This is the Rectangle.cpp That has all the member functions.
C++:
//Rectangle implementation file
#include <iostream>
#include <cstdlib>
using namespace std;

void Rectangle::setW(double w)
{
if (w >= 0)    width = w;
else { cout << "Invalid width.\n\n"; exit(EXIT_FAILURE); }
}
void Rectangle::setL(double len)
{
if (len >= 0) length = len;
else { cout << "Invalid length.\n\n"; exit(EXIT_FAILURE);
}
}
double Rectangle::getW() const
{    return width;}
double Rectangle::getL() const
{    return length;}
double Rectangle::getA() const
{    return width * length;}

This is the source.cpp of the program that call the Rectangle class.
C++:
// 13.4 using Rectangle Object .h and .cpp
#include <iostream>
#include "Rectangle.h" //Needed for Rectangle Class
using namespace std;

int main()
{
Rectangle box; //define an instance of Rectangle Class
double rectW;//Local variable
double rectL;

cout << " this program will calculate the area of rectangle.\n\n";
cout << " Enter width = "; cin >> rectW;
cout << " Enter Length = "; cin >> rectL;
cout << endl;
//Store width and length into Box Object
box.setW(rectW); box.setL(rectL);

//Display the rectangle data.
cout << " Width of rectangle is = " << box.getW() << endl;//function return width
cout << " Length of rectangle is = " << box.getL() << endl;//function return length
cout << " Area of rectangle is = " << box.getA() << "\n\n";//return area.
return 0;
}
These are very simple codes, I already ran it with them all in the Same .cpp ( not separate into .h and all, everything contain in one program). Now is just how to separate them and run to get the same result.

Thanks

I guess the place you add your include directories should be here: Tools / Options / Projects and Solutions / VC++ Directories / Include files
https://stackoverflow.com/questions/2676417/how-do-include-paths-work-in-visual-studio
https://docs.microsoft.com/en-us/cpp/build/reference/vcpp-directories-property-page?view=vs-2019
I followed your direction, it's not the same. I read the first link, it was about VS in 2008 that has the same path as yours, mine is VS2019, this is where it's different:

There is no VC++Directories.

I am still searching on the web also. I don't know how relevant is this:

Thanks

Mark44
Mentor
I guess the place you add your include directories should be here: Tools / Options / Projects and Solutions / VC++ Directories / Include files
No, that's where the VS include files go. You shouldn't clutter up the VS system files with programs you're working on..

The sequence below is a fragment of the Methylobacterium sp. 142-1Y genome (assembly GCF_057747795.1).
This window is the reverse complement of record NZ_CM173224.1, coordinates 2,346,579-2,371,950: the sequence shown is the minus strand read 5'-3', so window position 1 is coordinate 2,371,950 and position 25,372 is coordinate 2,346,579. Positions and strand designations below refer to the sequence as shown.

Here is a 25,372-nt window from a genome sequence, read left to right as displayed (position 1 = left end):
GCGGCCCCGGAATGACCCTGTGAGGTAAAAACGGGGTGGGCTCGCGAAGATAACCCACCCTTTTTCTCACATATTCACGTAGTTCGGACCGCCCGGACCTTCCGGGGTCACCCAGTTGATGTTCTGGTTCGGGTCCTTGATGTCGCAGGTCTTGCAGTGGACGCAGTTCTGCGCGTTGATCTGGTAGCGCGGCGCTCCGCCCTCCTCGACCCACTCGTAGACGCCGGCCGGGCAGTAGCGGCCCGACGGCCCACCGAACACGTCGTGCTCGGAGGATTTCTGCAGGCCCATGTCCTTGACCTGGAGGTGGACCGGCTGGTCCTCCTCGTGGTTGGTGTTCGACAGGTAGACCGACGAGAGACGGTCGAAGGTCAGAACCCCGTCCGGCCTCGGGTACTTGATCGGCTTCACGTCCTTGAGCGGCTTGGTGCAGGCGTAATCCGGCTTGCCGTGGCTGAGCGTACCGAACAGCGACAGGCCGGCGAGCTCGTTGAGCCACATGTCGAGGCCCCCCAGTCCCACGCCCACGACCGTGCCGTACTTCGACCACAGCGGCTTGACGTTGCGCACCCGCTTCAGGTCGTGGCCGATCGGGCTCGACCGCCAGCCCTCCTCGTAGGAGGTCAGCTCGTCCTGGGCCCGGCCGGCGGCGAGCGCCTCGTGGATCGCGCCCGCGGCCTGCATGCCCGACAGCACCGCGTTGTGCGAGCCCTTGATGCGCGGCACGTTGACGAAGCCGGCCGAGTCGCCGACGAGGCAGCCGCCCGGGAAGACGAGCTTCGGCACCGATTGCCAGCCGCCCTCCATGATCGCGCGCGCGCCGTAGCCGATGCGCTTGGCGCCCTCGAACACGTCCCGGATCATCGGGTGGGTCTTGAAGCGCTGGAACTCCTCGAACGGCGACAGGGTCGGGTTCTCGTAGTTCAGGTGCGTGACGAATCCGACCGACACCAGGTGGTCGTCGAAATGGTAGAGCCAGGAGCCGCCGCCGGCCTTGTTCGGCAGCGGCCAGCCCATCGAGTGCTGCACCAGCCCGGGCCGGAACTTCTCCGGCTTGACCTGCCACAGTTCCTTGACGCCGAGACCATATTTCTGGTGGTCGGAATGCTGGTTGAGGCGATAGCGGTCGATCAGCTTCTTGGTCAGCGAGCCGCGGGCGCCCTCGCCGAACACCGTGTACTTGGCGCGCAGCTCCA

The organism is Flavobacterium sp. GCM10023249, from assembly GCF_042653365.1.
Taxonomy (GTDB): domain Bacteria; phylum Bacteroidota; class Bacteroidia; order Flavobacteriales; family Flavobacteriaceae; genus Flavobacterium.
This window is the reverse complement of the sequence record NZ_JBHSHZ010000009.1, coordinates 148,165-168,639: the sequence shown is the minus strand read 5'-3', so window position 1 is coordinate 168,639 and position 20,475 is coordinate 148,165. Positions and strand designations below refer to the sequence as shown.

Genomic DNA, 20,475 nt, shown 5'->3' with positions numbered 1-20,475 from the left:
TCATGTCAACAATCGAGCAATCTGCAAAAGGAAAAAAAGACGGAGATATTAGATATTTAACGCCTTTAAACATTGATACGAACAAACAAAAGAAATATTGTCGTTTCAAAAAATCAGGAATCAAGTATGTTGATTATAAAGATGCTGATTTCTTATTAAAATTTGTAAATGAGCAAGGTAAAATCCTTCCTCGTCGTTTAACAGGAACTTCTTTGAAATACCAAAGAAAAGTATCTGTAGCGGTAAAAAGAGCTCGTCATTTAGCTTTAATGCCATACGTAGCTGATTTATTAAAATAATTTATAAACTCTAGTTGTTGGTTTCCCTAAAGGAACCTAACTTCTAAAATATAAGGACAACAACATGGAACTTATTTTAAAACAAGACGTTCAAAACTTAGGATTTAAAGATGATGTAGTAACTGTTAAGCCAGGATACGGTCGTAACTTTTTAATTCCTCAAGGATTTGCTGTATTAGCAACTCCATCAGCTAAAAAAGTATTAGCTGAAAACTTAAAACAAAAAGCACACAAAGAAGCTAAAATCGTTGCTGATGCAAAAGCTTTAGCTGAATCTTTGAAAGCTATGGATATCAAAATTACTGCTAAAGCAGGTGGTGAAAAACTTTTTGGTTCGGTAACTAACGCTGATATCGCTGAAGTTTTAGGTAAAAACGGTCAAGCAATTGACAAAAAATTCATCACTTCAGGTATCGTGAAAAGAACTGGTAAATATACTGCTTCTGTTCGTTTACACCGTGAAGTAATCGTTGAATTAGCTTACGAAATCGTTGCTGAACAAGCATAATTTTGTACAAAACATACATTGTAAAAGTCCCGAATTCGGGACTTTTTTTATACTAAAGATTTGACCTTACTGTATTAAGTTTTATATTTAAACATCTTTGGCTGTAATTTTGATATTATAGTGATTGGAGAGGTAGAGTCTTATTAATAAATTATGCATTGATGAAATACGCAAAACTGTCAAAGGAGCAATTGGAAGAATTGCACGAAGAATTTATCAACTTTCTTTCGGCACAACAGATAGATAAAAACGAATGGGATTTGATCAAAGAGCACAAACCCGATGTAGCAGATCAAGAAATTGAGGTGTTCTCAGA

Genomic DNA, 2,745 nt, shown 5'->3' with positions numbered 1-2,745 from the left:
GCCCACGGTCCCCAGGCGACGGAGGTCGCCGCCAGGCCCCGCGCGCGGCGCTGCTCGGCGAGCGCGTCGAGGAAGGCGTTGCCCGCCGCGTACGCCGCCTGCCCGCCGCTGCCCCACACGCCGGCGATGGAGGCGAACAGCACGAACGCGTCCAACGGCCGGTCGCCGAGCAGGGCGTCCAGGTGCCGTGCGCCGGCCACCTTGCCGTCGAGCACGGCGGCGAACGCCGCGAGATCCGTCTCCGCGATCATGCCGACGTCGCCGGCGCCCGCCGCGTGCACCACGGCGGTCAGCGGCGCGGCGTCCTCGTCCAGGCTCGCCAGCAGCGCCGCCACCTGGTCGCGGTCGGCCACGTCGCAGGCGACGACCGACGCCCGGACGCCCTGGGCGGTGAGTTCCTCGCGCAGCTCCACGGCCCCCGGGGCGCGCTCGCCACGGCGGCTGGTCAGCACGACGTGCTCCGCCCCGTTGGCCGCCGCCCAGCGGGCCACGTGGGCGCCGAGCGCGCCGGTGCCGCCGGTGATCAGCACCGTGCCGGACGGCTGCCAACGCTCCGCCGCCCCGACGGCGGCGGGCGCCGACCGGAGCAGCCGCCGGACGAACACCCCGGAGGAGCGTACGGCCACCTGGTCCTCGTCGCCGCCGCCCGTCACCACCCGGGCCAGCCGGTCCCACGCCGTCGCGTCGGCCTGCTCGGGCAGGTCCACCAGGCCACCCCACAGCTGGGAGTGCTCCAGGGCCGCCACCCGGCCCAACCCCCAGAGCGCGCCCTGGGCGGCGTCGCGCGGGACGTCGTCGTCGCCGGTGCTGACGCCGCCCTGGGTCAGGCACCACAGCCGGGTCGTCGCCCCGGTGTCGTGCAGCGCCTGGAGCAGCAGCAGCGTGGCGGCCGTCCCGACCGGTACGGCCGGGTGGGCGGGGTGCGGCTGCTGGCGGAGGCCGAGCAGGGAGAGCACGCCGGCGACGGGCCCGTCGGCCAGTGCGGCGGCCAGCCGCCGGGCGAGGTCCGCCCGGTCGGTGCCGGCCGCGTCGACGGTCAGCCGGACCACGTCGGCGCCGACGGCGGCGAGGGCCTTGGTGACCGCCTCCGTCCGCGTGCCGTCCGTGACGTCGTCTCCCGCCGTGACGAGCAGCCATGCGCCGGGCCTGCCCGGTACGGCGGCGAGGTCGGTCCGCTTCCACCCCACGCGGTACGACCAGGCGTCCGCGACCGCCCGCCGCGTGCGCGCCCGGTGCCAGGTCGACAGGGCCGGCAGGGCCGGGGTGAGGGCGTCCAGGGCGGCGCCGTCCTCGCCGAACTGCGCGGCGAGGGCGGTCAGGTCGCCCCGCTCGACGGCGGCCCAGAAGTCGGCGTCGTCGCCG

Organizing a project with multiple source files and one or more header files is pretty straightforward.

When you start a new project, the Header Files folder will be empty, and the Source Files Folder will be empty. If you want to add a header file (.h), right-cick Header Files, and Add --> New item will cause a dialog box to open. In it, select Header file, and enter a name for it, then click Add.

To add a source code file, right-click Source Files, and Add --> New item will cause the same dialog box to open. Select Header file, enter a name for the file, then click Add. There's another option to add a Class, but I don't use that option.

Once you have added the source code file(s) and header file(s), you can type your programs in, or paste the text in.

You showed Rectangle.h, Rectangle.cpp, and source.cpp for the project you're working on. Rectangle.h has the class declaration in it, Rectangle.cpp has the definitions of the member functions, and source.cpp has main().
Rectangle.h would go in the Header Files folder as shown in the screen shot above, and Rectangle.cpp and source.cpp would both go in the Source File folder. As long as there is only one main() function, you can build the project just as you have been doing.

I don't think it's at all relevant to what you're trying to do.

yungman and FactChecker
No, that's where the VS include files go. You shouldn't clutter up the VS system files with programs you're working on..

Organizing a project with multiple source files and one or more header files is pretty straightforward.
View attachment 270303